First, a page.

Microcontamination in the Computer Room
The more intricate and sensitive the equipment and situation, the higher the need is to control contamination. Ultraclean manufacturing facilities are at the top of the list. In these clean rooms, technology demands clean and uncontaminated air. Devices which measure the quality of the airborne particulates (that is particles flying around the airflow) are routinely used for particulate control. Ultraclean manufacturing facilities bring us semiconductors, advanced circuit designs, and precision industrial instrumentation. Another critical area is a hospital operating room. Contaminated particles entering an operating room while a patient is undergoing surgery can be fatal, or can cause infections. The third sensitive area is one we are all familiar with...the computer room.
The physical environment surrounding an operating or stored computer plays an important role in the long-term reliability of electronic equipment and peripherals. Computer rooms, office areas, and industrial sites present environmental conditions that may affect the operation of your computer equipment. It is our intent to provide you with an awareness of the environmental parameters associated with contamination that may need to be controlled at your facility.
There are three types of airborne contamination:
Gaseous contamination can contribute to the degradation of numerous materials in computer systems including both metallic and nonmetallic materials. Gases such as chlorine, hydrogen sulfide, sulfur dioxide, ozone, and nitrogen dioxide are some of the common contaminants that corrode electronic components and equipment, resulting in decreased system reliability.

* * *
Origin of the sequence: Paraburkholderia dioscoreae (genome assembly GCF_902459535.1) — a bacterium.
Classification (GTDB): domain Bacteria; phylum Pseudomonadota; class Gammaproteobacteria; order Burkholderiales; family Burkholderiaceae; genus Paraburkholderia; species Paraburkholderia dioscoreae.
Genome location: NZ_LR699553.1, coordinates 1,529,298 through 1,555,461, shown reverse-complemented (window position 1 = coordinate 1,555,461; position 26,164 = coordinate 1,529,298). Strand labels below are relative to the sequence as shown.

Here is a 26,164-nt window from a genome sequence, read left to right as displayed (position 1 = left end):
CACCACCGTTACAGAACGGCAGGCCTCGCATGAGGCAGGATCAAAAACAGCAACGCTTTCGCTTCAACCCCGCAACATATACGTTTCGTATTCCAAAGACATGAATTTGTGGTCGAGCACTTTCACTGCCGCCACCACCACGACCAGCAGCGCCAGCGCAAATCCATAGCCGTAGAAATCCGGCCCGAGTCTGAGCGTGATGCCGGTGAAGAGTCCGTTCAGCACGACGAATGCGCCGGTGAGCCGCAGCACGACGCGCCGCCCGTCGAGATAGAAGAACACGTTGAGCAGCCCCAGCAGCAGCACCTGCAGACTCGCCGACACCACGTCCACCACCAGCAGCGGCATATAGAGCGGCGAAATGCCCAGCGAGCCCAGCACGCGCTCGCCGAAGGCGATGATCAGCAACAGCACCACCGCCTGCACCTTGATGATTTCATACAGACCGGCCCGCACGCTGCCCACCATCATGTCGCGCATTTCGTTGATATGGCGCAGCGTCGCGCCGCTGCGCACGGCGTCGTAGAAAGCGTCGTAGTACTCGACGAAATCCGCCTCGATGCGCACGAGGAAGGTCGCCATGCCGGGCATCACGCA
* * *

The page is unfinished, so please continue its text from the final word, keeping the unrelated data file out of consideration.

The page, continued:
Organic contamination refers to contamination from airborne organic compounds commonly referred to as hydrocarbons. The largest source of airborne organic contamination is the incomplete combustion of fossil fuels. In addition to combustion, oxidation of plastics, rubbers and elastomers is another source of this form of contamination.
Particulate contamination or simply "dust" is a form of contamination that is frequently overlooked in many computer facilities. Dust contamination exists in a variety of concentrations, size distribution, and compositions. The characteristics of dust are very dependent upon the dust sources. It is very common to find clothing fiber, dirt and construction materials in computer facilities.
Less common dust sources also exist. Natural events, such as volcanic eruptions and dust storms are some of the largest dust producing events possible. These events introduce a variety of different constituents into the atmosphere that usually remain airborne for considerable periods of time. In addition to natural events, specific industries may generate their own particulate contamination.
Particulate contamination can have one or more of the following characteristics:
- Abrasiveness - abrasive particulate may contribute to wear as well as fretting and fretting corrosion.